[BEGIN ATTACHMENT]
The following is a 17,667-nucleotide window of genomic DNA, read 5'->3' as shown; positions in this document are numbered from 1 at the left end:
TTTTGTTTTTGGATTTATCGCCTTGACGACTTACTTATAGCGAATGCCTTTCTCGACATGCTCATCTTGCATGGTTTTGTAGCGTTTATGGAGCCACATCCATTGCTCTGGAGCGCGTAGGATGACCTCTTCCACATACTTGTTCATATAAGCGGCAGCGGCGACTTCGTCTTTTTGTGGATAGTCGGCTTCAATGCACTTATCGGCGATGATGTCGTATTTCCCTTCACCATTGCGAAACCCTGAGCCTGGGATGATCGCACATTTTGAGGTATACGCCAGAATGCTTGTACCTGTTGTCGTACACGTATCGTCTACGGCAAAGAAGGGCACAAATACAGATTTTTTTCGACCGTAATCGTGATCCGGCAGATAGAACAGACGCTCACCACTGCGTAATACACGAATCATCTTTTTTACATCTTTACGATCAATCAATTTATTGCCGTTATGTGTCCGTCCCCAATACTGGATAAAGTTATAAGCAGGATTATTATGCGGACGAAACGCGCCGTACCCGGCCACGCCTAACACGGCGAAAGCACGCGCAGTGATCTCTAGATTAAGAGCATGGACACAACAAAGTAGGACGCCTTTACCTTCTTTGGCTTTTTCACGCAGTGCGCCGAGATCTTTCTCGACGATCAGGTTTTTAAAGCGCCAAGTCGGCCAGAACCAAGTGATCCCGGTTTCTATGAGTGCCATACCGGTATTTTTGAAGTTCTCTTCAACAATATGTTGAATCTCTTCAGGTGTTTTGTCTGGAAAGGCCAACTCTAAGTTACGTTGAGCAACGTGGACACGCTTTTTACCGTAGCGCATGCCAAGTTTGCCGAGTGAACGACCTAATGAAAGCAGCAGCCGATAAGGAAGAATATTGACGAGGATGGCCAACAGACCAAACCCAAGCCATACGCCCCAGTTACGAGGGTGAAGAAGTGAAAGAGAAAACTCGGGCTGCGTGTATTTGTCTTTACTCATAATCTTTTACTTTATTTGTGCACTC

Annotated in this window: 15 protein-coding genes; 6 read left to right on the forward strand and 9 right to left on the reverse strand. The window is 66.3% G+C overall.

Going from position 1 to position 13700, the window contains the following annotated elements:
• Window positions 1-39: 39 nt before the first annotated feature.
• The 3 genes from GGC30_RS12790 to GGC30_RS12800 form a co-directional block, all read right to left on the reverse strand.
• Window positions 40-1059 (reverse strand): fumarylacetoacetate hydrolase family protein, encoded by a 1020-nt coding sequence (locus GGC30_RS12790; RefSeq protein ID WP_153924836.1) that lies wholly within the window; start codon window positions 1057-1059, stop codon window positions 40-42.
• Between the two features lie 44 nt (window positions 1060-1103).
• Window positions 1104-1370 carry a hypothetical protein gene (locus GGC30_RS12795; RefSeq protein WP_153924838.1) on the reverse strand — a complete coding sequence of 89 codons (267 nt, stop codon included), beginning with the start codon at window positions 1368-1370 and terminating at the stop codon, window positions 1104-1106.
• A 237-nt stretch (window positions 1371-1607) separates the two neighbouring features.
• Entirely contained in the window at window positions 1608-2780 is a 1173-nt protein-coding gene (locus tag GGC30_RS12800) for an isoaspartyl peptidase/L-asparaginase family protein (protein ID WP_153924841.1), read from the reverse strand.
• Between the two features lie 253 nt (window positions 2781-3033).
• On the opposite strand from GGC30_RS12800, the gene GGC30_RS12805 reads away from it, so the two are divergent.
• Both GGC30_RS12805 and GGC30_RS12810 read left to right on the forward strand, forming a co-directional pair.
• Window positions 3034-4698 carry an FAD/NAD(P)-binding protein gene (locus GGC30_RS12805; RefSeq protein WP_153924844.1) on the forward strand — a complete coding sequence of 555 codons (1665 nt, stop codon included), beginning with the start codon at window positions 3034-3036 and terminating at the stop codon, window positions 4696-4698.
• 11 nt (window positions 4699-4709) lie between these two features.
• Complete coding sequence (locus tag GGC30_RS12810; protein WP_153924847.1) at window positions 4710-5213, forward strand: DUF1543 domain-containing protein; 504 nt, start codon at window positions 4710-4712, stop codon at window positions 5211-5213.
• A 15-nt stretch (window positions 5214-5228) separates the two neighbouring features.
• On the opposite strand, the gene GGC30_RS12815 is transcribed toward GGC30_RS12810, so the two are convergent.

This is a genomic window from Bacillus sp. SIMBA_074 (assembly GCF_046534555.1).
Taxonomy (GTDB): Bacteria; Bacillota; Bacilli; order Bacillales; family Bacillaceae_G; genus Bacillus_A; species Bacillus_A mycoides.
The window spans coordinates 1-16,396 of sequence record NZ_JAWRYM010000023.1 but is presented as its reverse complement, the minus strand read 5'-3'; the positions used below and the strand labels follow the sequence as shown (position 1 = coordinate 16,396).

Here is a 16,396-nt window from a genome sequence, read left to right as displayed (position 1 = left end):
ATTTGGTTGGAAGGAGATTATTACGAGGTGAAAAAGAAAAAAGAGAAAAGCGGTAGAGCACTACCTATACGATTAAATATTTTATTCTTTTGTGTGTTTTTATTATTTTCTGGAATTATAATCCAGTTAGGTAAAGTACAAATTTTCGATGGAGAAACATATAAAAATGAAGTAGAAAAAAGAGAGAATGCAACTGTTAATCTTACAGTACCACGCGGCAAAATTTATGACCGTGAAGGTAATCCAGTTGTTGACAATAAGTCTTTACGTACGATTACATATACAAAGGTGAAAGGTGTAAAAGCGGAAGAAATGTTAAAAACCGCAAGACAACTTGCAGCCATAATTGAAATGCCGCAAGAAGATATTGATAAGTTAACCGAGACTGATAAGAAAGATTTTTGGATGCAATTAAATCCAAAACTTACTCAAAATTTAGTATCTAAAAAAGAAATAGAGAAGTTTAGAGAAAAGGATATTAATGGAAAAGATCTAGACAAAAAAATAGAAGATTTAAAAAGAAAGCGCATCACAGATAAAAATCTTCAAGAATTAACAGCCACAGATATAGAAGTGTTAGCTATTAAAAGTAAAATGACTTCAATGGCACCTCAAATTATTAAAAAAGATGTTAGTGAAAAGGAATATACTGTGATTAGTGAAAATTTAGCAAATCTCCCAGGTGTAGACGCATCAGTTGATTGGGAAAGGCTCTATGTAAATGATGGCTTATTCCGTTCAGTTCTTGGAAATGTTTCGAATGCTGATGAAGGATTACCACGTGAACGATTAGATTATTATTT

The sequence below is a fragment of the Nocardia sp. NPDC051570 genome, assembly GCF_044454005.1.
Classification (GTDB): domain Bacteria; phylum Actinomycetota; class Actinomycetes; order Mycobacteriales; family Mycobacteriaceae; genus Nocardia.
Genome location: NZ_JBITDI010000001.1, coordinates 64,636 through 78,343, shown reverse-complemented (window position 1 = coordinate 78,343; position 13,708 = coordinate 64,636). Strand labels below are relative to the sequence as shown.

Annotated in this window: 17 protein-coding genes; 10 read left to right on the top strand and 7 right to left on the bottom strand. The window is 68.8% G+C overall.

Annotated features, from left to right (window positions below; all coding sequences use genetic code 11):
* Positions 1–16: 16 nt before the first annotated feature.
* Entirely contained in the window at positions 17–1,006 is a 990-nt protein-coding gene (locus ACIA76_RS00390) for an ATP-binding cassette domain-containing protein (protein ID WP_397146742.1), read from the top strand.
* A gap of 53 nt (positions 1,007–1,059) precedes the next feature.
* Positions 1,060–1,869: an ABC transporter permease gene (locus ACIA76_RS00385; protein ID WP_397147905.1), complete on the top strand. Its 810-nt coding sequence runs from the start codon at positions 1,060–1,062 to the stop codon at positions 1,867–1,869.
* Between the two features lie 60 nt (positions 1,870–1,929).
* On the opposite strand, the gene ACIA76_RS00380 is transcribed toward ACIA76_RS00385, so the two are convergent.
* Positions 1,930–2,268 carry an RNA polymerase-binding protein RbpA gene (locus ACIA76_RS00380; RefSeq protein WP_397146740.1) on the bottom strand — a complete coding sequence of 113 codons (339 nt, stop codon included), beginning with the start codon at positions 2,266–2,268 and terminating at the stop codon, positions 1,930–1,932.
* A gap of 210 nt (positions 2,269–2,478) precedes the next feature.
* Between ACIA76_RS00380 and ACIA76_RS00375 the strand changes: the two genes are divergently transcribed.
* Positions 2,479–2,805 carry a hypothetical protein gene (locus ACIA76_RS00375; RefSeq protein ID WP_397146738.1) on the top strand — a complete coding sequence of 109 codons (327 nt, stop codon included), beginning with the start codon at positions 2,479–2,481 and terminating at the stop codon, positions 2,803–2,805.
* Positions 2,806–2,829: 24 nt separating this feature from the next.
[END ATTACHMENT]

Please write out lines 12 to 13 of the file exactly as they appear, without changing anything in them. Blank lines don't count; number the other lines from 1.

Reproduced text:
• Between the two features lie 253 nt (window positions 2781-3033).
• On the opposite strand from GGC30_RS12800, the gene GGC30_RS12805 reads away from it, so the two are divergent.